September 28, 2004 - Recorded on September 28, 2004. Full title: Constitutions for the 21st Century: Emerging Patterns--The European Union, Iraq, Afghanistan. Series: Herbert L. Bernstein Memorial Lecture in International & Comparative Law 3rd. Appearing: Katharine T. Bartlett, welcome ; Donald Horowitz (Duke Law School), introductions ; Chibli Mallat (Universite Saint-Joseph), speaker. Related paper: Chibli Mallat, Constitutions for the 21st Century: Emerging Patterns-The EU, Iraq, Afghanistan..., 1 Center for International & Comparative Law Occasional Papers 41-62 (2009). Available at: http://scholarship.law.duke.edu/faculty_scholarship/1940
- Bernstein Lecture 2003 | Christian Joerges
September 16, 2003 - Remarks on developments in private international law, the study of comparative law, and European law, relate to the process of harmonization and European integration. Recorded on September 16, 2003. Full title: The Challenges of Europeanization in the Realm of Private Law: A Plea for a New Legal Discipline. Series: Herbert L. Bernstein Memorial Lecture in International & Comparative Law 2nd. Appearing: Dean Katharine Bartlett, introductions ; Dr. Christian Joerges (European University Institute, Law Faculty, Florence, Italy), speaker. Related paper: Christian Joerges, The Challenges of Europeanization in the Realm of Private Law: A Plea for a New Legal Discipline, 14 Duke Journal of Comparative & International Law 149-196 (2004). Available at: http://scholarship.law.duke.edu/djcil/vol14/iss2/1/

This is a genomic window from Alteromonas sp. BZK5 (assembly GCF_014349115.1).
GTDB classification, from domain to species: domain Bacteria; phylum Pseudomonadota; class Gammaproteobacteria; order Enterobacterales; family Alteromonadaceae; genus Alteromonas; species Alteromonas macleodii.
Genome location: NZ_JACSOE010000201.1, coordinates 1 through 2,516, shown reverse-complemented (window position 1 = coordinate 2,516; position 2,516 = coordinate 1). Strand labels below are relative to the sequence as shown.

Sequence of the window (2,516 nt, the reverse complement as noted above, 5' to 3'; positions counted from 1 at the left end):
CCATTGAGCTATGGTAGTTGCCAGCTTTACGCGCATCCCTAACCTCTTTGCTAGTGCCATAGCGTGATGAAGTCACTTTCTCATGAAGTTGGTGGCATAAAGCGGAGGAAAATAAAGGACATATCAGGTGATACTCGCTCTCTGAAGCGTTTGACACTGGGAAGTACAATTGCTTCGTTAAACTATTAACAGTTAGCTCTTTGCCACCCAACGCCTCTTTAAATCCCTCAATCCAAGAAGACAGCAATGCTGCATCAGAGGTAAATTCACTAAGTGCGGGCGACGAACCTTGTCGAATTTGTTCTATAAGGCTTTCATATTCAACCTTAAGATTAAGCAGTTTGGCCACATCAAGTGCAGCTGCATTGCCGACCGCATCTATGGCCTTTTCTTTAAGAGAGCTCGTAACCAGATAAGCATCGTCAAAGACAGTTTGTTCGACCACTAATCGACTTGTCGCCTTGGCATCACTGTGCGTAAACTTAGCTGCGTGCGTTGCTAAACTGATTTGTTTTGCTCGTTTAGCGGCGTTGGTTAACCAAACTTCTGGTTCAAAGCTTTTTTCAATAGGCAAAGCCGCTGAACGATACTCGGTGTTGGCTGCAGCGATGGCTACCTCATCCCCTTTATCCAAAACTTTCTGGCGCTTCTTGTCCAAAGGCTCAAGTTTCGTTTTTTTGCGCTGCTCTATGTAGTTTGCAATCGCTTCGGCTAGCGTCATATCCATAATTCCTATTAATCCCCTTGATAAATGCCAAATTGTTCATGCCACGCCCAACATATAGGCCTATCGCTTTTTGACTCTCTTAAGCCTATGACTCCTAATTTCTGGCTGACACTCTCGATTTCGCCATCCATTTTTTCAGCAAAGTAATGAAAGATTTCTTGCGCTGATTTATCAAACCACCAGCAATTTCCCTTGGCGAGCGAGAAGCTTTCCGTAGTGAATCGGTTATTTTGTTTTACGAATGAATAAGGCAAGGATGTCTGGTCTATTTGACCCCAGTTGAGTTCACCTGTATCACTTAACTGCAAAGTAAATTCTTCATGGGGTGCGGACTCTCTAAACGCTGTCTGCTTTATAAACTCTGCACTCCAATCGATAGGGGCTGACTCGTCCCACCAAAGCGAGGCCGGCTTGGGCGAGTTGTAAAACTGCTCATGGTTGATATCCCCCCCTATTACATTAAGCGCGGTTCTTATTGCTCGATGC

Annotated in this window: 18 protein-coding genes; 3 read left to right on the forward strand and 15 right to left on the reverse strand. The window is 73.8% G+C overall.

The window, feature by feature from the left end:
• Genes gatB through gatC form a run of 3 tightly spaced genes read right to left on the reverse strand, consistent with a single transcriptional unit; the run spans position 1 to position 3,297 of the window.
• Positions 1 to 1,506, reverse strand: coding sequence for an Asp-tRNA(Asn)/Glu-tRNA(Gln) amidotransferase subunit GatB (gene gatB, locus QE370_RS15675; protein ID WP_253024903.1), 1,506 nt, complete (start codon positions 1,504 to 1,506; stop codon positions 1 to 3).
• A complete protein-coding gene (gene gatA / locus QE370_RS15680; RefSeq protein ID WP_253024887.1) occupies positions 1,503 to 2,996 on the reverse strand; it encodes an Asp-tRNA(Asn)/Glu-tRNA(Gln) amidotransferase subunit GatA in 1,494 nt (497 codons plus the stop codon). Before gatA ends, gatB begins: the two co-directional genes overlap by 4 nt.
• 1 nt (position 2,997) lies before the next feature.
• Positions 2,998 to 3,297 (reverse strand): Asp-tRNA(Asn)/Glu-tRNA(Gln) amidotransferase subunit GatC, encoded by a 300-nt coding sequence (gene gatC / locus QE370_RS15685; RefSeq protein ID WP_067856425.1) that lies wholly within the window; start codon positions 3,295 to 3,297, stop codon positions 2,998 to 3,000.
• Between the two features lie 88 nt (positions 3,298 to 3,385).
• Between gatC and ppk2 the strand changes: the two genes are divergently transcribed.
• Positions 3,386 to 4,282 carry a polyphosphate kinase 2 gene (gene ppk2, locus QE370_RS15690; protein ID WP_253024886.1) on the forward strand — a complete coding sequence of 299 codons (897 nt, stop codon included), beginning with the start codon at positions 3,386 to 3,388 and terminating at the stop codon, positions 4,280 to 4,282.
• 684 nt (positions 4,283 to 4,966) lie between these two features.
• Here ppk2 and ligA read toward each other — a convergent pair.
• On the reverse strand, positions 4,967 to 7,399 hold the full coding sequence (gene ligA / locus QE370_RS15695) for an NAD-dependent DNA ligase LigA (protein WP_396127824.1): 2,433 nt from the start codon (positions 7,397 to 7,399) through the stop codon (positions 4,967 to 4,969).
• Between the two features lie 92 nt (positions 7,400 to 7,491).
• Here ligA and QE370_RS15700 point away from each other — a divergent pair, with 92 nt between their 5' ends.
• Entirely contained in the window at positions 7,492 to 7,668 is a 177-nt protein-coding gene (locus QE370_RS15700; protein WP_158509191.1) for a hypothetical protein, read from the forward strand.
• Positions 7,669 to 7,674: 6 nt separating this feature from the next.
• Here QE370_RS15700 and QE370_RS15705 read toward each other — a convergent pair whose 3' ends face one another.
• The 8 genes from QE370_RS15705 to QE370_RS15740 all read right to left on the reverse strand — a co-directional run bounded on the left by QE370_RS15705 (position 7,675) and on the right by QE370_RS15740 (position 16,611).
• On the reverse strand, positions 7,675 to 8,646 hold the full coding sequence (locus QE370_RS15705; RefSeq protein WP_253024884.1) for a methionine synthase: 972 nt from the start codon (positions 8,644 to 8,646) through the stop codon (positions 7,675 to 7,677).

- Bernstein Lecture 2002 | Hein Kötz, Civil Justice Systems in Europe and the United States
September 10, 2002 - Recorded on September 10, 2002. Full title: Civil Justice Systems in Europe & the United States the Inaugural Herbert L. Bernstein Memorial Lecture. Series: Herbert L. Bernstein Memorial Lecture in International & Comparative Law 1st. Appearing: Speaker: Professor Dr. Hein D. Kötz, Dean, Bucerius Law School, Hamburg, Germany.